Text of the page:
Here comes the sun. Possibly. Whilst I can’t guarantee sunshine. I can guarantee that at this time of year schools will ostensibly remember their obligations to the students finishing out the first year of sixth form, and try and run them through some last minute work experience. What’s less clear is why they will have waited until now. With the summer term starting and the looming holiday on the horizon, there’s only a limited amount of time to do some work experience, get some understanding of the area you might want to plough your trade in and get the application and personal statement drafted in time for Christmas.
6 months. It sounds like quite a long time but in reality if you had to order your thoughts, plot your future and potentially decide on a course of action, or university course that could determine what you spend the rest of your professional life doing, it may seem a little rushed. What’s worse is if left to the school your work experience will be a meaningless, box ticking and wholly arbitrary exercise that will leave you none the wiser.
So, here are the top five tips for getting some meaningful work experience organised now, and why it’s important.
1/ Get off your butt – if you’re waiting for someone else to organize stuff for you, you’re in the crapshoot – the school will never care as much about your future as you should and they have limited networks. Make work experience a valuable exercise that will enhance your personal statement, build your professional network and help corroborate or otherwise your current thoughts about a possible potential career path.
2/ Make it count – everyone ends up working in a care home, or a primary school or in their uncle’s office. Unless any of these are real possibilities for you, it’s a waste of time. All it does is confirm that which you already know. You know what you know, you need to figure out what you don’t know. If you think you want to be an accountant, go and speak to accountants. Not only can you ask them about the reality of it, if you make a good impression they might advocate for you in the future for internships, letters of recommendation etc. Work experience without learning/gaining anything is simply occupying space elsewhere for a while.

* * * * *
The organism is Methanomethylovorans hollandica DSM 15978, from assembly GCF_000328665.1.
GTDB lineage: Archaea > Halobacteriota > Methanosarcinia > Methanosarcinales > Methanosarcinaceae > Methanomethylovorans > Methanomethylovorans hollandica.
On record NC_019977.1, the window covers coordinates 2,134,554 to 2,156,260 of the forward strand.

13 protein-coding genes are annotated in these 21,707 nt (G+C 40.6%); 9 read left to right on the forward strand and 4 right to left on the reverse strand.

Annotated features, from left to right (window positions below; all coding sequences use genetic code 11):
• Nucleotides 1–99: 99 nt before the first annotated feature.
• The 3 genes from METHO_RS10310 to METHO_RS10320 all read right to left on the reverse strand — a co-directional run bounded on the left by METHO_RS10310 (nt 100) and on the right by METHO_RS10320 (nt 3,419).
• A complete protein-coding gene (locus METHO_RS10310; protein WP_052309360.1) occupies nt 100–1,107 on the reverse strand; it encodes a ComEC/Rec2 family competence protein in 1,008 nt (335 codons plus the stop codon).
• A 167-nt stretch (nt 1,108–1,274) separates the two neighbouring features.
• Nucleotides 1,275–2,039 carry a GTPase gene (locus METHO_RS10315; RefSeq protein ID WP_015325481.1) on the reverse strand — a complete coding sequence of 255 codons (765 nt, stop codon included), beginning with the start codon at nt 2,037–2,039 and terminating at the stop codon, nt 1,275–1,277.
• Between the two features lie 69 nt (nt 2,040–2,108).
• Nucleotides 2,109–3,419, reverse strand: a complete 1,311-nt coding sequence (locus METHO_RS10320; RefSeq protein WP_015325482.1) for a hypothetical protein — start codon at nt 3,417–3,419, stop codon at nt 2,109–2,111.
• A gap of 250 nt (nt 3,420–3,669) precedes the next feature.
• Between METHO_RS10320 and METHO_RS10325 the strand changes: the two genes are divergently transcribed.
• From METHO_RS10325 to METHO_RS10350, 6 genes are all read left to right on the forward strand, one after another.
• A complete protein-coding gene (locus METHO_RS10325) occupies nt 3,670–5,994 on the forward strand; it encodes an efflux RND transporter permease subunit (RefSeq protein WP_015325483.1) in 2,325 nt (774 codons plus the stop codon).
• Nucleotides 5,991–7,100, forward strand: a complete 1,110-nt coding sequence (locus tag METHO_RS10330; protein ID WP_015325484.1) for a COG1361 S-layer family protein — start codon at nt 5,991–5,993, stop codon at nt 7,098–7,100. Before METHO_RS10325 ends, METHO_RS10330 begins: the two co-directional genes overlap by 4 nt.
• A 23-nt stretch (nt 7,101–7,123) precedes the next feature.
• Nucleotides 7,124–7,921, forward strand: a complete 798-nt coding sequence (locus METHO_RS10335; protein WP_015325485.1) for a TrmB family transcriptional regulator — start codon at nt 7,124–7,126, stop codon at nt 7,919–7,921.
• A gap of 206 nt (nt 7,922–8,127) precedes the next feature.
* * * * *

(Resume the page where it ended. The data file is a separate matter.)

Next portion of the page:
3/ Who do you know? – It’s not just about getting teachers off your back, this isn’t for them, it’s for you. You should have been doing this for years, not for the last month of school. The more you do the better, the more you learn, the more you have to talk about and the more you have to offer a potential employer, university, apprenticeship. So – who do you know who can help? Think about your parents’ networks, your friends, your friends’ parents, neighbours, tutors, local businesses. Put yourself out there and ask.
4/ Networking – if you know what you want to do, or think you want to do, get on the internet, there are so many professional forums available that are free at the point of access. Get on to them, ask questions, ask for a day, an afternoon, an hour of someone’s time – not everyone will say yes, but many will. When you go in just try and figure out what interests and excites you about a certain profession/career path but also figure out what doesn’t. By honing in on specific areas and really understanding what you want to do you will be much better equipped to articulate that, backed up by real world experiences on an application/personal statement.
5/ Prioritise – This may seem like the cherry on top but it’s not. This should be your priority. They put free samples of ham out at supermarkets because people are unwilling to risk a couple of quid on a sandwich meat just in case they don’t like it. Don’t plan your career based on a whim, or a feeling. Be certain this is what you want to do. Work experience is the ham sample of life, but the stakes are higher than a less than satisfying sandwich.